Wog Boys: The patron saints of bisexuality who inspired my drag
By: Chiara Gabrielli
It’s term four of year seven. Just a few weeks before summer holidays.
Our lunches sit in our up-turned summer hats like pretentious fruit bowls. Our uniform hems grazes our knees, as we sit with perfectly crossed legs.
My friend Victoria, who I’d known basically my whole life, slams down her tuck shop focaccia. She pauses for effect – at 12 years old, she was already dramatic.
“Raise your hand if you are going to be in the Wog group in year eight!” she shouted.
A few of my friends – whose names all end in a vowel – shove their hands in the air. There’s silence. I look up, see everyone’s eyes on me, and slowly raise my hand. My face scrunches into a question mark.
Is this right?
Image by: Kikki Creative
The next few years are a teenage blur soundtracked by some Tiesto remixed R’n’B song.
Creating my first email address (wogalicious_dramaqueen).
Texting a boy, “hey, I’ve got my eyebrows waxed, and Isabella says I look hot now, promise.” Applying foundation over my lips.
Teasing my hair in between classes.
Screaming at my parents until they let me go to the Carnivale Festival wearing a Ferrari T-shirt and Catholic jewellery accessories.
In hindsight, all of this was a desperate attempt to just fit in. To suppress the bubbling feeling of being different.
To strike that balance between revolting against, and impressing, my parents.
As the first child, and the queer closeted Virgo that I was, that never came naturally.
Like my yellow-toned Mac foundation, I was laying it on thick.
The bella ‘Wog Girl Barbies’ I surrounded myself with were my ride or die friends. The sheer force of these girls still impresses me.
One once backed me up by screaming, “She’s bleeding from the flaps, sir!” because the teacher wouldn’t let me go to the school nurse to get a heat pack. Honesty – not to be messed with.
But I never felt like an authentic addition.
I was a knock-off, and they were the Mattel.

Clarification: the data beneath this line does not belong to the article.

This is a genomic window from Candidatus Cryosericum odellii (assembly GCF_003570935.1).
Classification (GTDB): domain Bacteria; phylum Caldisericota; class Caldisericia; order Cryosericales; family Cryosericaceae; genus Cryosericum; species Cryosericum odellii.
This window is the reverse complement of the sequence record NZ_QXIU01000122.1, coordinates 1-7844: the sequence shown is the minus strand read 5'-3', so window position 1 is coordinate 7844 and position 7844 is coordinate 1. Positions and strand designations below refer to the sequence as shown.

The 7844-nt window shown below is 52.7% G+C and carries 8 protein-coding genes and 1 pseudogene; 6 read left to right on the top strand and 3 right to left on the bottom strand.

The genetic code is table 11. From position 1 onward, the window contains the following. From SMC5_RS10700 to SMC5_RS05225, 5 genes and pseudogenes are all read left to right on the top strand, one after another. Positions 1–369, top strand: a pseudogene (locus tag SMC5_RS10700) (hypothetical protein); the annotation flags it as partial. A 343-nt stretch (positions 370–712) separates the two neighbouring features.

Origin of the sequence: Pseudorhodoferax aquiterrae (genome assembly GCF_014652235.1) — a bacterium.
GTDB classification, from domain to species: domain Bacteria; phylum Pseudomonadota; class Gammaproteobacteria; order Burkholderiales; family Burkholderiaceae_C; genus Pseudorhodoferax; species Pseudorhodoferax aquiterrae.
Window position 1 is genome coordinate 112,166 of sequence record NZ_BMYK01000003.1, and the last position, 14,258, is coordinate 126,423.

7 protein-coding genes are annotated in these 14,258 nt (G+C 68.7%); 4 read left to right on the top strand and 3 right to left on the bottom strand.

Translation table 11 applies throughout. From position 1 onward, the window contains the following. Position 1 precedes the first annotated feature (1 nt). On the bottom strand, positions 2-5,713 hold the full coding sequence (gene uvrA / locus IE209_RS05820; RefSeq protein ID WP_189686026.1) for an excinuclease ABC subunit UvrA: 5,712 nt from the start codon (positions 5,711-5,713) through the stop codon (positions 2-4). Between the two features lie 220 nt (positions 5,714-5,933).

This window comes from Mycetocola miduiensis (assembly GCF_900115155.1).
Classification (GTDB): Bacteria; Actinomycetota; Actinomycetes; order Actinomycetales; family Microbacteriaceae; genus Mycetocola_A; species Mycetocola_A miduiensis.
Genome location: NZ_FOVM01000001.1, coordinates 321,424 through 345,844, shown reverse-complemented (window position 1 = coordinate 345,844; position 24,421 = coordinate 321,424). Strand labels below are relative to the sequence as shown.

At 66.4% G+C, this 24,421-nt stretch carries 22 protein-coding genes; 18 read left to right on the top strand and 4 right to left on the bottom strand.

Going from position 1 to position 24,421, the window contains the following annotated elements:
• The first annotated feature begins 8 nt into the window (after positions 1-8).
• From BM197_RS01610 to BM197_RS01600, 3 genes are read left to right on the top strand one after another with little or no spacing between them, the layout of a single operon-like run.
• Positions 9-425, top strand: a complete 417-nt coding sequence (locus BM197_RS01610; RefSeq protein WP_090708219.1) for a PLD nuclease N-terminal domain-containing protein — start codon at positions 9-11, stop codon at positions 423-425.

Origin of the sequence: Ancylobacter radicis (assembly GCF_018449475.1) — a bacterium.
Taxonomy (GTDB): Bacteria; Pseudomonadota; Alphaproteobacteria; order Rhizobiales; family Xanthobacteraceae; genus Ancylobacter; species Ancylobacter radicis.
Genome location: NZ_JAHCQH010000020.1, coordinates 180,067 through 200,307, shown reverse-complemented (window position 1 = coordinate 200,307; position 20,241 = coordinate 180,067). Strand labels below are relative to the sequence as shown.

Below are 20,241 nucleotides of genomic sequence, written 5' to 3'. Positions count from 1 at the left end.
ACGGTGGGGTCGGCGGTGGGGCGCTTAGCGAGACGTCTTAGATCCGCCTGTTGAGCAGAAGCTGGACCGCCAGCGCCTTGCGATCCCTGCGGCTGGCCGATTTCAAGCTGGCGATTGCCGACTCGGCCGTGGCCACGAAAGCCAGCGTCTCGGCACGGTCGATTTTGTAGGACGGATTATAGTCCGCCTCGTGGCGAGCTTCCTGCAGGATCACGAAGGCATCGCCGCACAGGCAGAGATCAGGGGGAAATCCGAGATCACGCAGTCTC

I soon learned that no Wog Girl Barbie is without her Wog Boy Ken.
Wog Boy Ken has a nickname based on his last name, such as Rez or Luggs. He drives his Nonno’s car, wears jewellery, and has a short-back-and-sides haircut with a strip of a 2000s mullet at the top of his neck. Hubba hubba. I was surrounded by Wog Boy Kens growing up.
Their constant negging, their overconfidence and the explosive way they entered a room caused blood to pulse in all the areas.
But the older I got, the less the blood pulsed, the more it boiled.
The patriarchal family structure runs deep within the Italian immigrant community.
This tends to create young men who have a lack of empathy and awareness, an inflated sense of selves and, at times, who can be straight up grotesque.
I had perfected my ‘bella on the arm’ look, but within two minutes of meeting me, they’d see right through it.
They’d experience my feminist clapbacks, my underarm hair and my inability to ‘take a joke’.
Despite this rivalry, I was –and still am – surrounded by them. I’m constantly trying to balance my care and my frustration toward them.
It wasn’t until the pointier end of my twenties – over ten years after the lunch time identity stand-off – that my queerness discovered me.
My queerness felt like a long-lost sibling. One that turned up on my door one day and inserted herself into my life.